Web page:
On the way into Seongsan, I passed the ruins of an elementary school from the late 1940s. The Northwest Youth League, a right-wing, anti-communist organization even more violent than the police force, rounded up people in the school's sweet-potato storage area and committed murder and acts of torture for three months in 1948–49. The site is now a pile of overgrown stones, but I'm glad the marker is there.

After checking into a hotel room with a splendid view of the wall of the next building a meter away, I walked around Seongsan town. I'd been here, all too briefly, in 2016. Seongsan is most famous for its tuff cone, a relatively recent one, the result of volcanic activity five to seven millennia ago. It's the easternmost point on Jeju. I'd taken the bus out from Jeju City, but I'd misjudged the length of the ride, and by the time I arrived it was time to head back to catch the ferry to the mainland. All I'd had was a quick look from the base.

Did I really feel like climbing a kilometer's worth of steps this afternoon, after walking for almost seven hours? Well, when else?

It took around 20 minutes to reach the top, and then I sat for an hour with everyone else and waited for the sunset. (And what a lovely place to compose today's missive!) The interior of the cone, visible only to those who made the effort, was a luscious green. As dusk set in, an almost-full moon appeared right above it, and the lights of sightseeing ships shone like stars in a half-ring around the base.

Then the sunset came, over the land to the west. Dozens of oreum — Jeju's volcanic cones — rose up like pyramids across the island, with Hallasan towering over them all. The sky became a sandy orange, evoking the Sahara, gradually becoming infused with purple as we made our descent.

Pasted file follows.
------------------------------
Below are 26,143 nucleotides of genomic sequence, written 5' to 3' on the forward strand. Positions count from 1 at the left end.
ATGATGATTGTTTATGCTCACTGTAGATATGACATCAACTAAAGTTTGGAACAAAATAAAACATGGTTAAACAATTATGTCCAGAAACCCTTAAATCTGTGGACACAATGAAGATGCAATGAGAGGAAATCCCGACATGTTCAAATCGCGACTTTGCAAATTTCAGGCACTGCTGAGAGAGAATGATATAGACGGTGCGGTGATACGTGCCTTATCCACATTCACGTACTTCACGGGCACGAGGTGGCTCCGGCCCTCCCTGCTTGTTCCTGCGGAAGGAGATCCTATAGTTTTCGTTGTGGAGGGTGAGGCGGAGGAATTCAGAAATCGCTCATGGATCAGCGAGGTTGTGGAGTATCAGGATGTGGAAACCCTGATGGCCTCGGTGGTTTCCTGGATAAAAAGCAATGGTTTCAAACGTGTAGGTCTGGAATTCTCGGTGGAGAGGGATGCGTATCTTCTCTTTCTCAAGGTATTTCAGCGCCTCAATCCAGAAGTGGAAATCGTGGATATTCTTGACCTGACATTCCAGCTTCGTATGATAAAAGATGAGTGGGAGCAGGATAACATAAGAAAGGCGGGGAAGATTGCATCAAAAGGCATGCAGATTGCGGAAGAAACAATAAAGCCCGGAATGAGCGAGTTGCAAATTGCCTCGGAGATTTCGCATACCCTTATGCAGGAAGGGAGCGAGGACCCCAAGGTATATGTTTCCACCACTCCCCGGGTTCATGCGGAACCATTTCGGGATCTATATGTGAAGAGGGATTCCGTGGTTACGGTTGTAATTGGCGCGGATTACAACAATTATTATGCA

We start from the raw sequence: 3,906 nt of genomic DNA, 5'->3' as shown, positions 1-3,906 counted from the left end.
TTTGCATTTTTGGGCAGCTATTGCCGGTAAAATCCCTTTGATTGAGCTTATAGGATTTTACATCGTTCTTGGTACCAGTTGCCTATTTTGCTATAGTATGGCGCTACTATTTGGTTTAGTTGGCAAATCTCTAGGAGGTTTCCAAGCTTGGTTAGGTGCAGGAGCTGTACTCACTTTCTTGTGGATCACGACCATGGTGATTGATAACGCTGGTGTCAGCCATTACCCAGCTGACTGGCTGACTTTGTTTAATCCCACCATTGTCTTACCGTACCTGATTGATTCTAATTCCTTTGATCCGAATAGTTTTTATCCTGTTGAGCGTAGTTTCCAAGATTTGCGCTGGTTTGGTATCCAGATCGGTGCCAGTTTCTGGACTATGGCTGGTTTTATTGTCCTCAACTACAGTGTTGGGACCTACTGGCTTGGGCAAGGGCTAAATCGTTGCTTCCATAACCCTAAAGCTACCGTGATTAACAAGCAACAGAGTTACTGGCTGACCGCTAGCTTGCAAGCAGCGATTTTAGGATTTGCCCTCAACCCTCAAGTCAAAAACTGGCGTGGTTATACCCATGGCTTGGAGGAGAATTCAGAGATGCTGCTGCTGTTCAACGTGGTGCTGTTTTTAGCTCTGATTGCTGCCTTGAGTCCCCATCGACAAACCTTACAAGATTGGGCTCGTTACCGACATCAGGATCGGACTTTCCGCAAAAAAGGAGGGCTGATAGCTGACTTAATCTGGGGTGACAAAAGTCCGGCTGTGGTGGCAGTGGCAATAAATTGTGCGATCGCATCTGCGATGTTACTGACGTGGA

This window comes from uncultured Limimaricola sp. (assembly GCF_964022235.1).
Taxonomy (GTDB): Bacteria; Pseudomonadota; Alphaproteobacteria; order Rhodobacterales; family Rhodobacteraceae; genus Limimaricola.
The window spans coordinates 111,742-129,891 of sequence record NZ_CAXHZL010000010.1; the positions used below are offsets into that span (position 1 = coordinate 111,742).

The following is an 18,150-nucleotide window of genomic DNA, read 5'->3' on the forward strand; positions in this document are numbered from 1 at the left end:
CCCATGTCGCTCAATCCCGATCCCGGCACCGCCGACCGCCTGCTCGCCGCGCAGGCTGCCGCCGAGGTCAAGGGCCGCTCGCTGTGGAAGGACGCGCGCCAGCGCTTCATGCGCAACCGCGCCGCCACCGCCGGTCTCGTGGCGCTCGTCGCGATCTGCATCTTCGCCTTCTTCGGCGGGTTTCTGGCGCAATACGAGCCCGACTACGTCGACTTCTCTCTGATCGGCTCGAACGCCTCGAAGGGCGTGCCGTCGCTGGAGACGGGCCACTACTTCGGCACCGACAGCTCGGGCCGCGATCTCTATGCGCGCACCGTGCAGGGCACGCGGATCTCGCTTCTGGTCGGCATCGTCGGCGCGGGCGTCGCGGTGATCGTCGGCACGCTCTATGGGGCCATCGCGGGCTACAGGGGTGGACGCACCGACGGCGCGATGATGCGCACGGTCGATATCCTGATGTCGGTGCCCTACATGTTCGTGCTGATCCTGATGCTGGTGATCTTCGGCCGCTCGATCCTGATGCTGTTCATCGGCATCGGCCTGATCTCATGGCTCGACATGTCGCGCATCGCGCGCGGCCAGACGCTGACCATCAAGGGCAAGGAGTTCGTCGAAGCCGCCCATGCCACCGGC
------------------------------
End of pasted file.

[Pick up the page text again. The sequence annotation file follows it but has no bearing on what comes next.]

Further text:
After doing laundry in the evening in Seogwipo, not only was I finally on my preferred walking schedule; I was on the right clothing schedule as well. A clothing day on the Abecedarian Walks lasts from just before dinner through the following afternoon. Arriving in a new town tired and sweaty, I finish up the afternoon's business and perhaps have a nap, as I did today. Then, before going out to dinner, I shower and put on clean clothes. I take off everything but the underwear before going to sleep, and then I put it on again in the morning — it's still clean enough for a walk. Then it lasts me until I arrive at the next hotel. After descending Seongsan Ilchulbong with a sweaty T-shirt, it was 8:30 and I was ready for a shower.

Seongsan is a smaller town than Seogwipo, but with the volcano peak nearby, it's more of a tourist area and, consequently, I didn't worry about finding dinner at nine. A few minutes' walk from the Breeze Bay Hotel, next to the bay, was a seafood place offering fish I'd never heard of, or perhaps rendered in excessively scientific translation on the English menu: convict grouper, spotted knifejaw, sawedged perch, rudder fish.

Once again, dining for one subjected me to a limited subset of the offerings (most fish were served by the kilogram), but a grilled red tilefish and sliced raw abalone satisfied me. Amidst the Korean songs playing in this casual, family-geared eatery was one in English with the chorus "I'm still fucking Christian." Did they know what they were playing?

I went to a bar a couple of blocks away, because it's more fun to write these updates in that setting than in a room with no view. I didn't need more food, but everyone was eating, so I had some fried dumplings and soju. The Hallasan soju comes in alcohol volumes of 17 and 21 percent, in a 360-milliliter bottle, the equivalent of about half a bottle of wine. I usually go for the former.

I needn't have worried about having enough. "If you want more soju, you can take it yourself," the waiter said, indicating the refrigerator.

Go on to Jeju day 7